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B A question of timing in a light bulb

  1. Mar 23, 2016 #1
    Is there any physical law that prevents the electrons in the filament of a light bulb from emitting light? How come we always see light? What are the probabilities that all the electrons in the filament fail to emit light at the same time? I suppose there is a conservation law somewhere preventing this from happening. I'm not proposing that the electrons hold their higher orbit forever without releasing the photon/energy back, just that they fail to do do it at the same time. Has this ever happened (excluding a broken light bulb of course)?

    When I turn on the switch, do all the electrons emit light at the same time, or is this a random process were all the electrons emit a photon randomly but the overall effect is that we see the light bulb light up?
     
  2. jcsd
  3. Mar 23, 2016 #2
    the emission of light is a random process , obviously not all electrons can get the energy at the same time , its a random process , there are over 10^27 or even more electrons on outer shell in a filament even if you say that 1/1000th of electrons only emit light then also 10^24 are there so you see the light source as constant and also not all electrons emit light of same wavelength ,what you see is a mixture of light. considerable amount of electrons can fail to emit light if either energy supplied to them is high or too low ,, but energy supplied by electric current is almost in visible range so the probability of failing is tending to zero ,, also if they fail ,, the next nanosecond they will emit light as they will gain energy and it becomes near to that of visible range.
     
  4. Mar 23, 2016 #3
    Burner1234, thanks. So let me see if I understand. There is no law that prevents all the electrons in the filament from not emitting a photon, but it's highly unlikely from happening? Sorta like the thermodynamic scenario in Maxwell's demon?

    Suppose all the electrons in the filament receive a pulse of energy that sends them into a higher orbit. Once there, what says that they should immediately release it in the form of a photon? Is it theoretically possible for the electron to hold on to that energy for an undetermined amount of time? Couldn't the electron just ignore the rest of the electric pulses since it is already at the top of the orbit?
     
  5. Mar 23, 2016 #4
    yes that can again happen but you must remember that every atom in the filament in unique with respect to its position , although there is metallic bonding but atoms which are far apart can behave as incoherent sources of energy so if an electric pulse energizes electrons of say (n) atoms and they reach mth orbit and (p) of them emit energy simultaneously while n-p are still waiting for another pulse , they get it and they energize to even higher orbit and then emit radiation this is what happens , probability of p being zero is quite low and you can calculate it easily, it is of order 10^(-26) which is almost none so what you think can happen but every atom is unique and independent so probability of such happening is almost none.​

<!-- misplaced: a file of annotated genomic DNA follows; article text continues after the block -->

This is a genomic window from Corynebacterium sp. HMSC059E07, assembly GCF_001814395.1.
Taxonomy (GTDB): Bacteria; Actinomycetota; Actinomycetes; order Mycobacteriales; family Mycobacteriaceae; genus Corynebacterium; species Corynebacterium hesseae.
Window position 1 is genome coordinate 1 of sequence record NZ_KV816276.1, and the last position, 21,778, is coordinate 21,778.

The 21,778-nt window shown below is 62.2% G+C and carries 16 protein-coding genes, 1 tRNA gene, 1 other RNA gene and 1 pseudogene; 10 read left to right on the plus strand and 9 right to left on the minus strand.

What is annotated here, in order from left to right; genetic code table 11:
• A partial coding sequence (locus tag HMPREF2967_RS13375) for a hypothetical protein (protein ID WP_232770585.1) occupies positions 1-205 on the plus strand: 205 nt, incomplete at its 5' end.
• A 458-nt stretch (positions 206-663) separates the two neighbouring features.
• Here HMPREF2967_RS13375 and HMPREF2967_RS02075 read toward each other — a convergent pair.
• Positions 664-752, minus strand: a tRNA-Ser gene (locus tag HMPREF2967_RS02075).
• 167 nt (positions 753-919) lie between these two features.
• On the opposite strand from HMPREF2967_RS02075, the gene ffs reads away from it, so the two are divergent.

6. Mar 23, 2016 #5
    How many orbits can there be in the atoms of a filament? My lamp, for example, has a halogen bulb. Don't all the electrons get exited to their maximum orbit when the current flows through the filament in order for them to radiate? I tell you I find the workings of my lamp enthralling. Whenever I turn it on, light irradiates my room, but how? Wanting to know more, I searched Wiki. This is what it says about emission:

    What physics law control this action? What says that an exited electron must radiate the energy back? If for example, the electron were to keep the excited state, would it be a violation of energy? I say it isn't because the energy is still there. Is not like it disappeared or anything. Anyway, I would be happy to know which specific law controls the emission of photons by electrons.
     
  7. Mar 23, 2016 #6

    ZapperZ

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    I think there is a misunderstanding of the nature of light creation in heated tungsten here.

    Here's something you can try for yourself if you have the equipment to demonstrate my point, If you have a prism, look at the spectrum emitted by an incandescent light bulb, and then look at the spectrum given out by, say, a mercury lamp (those bright white fluorescent lamp). If you have a good enough resolution, you'll see a distinct difference between the two.

    When I run my class for an experiment at using spectroscopes to look at light from discharge lamps (i.e. atomic gasses), I always throw a wrench by telling the student to also look at the light coming from an incandescent light bulb (maybe everyone should be made to look at this type of demonstration to hammer in the differences). They never fail to be amazed at the glaring (no pun intended) differences. For atomic gasses, you get to see clear, distinct lines, whereas the light from an incandescent bulb gives a rather continuous spectrum!

    So already, one can suspect that the emission process here may not be identical!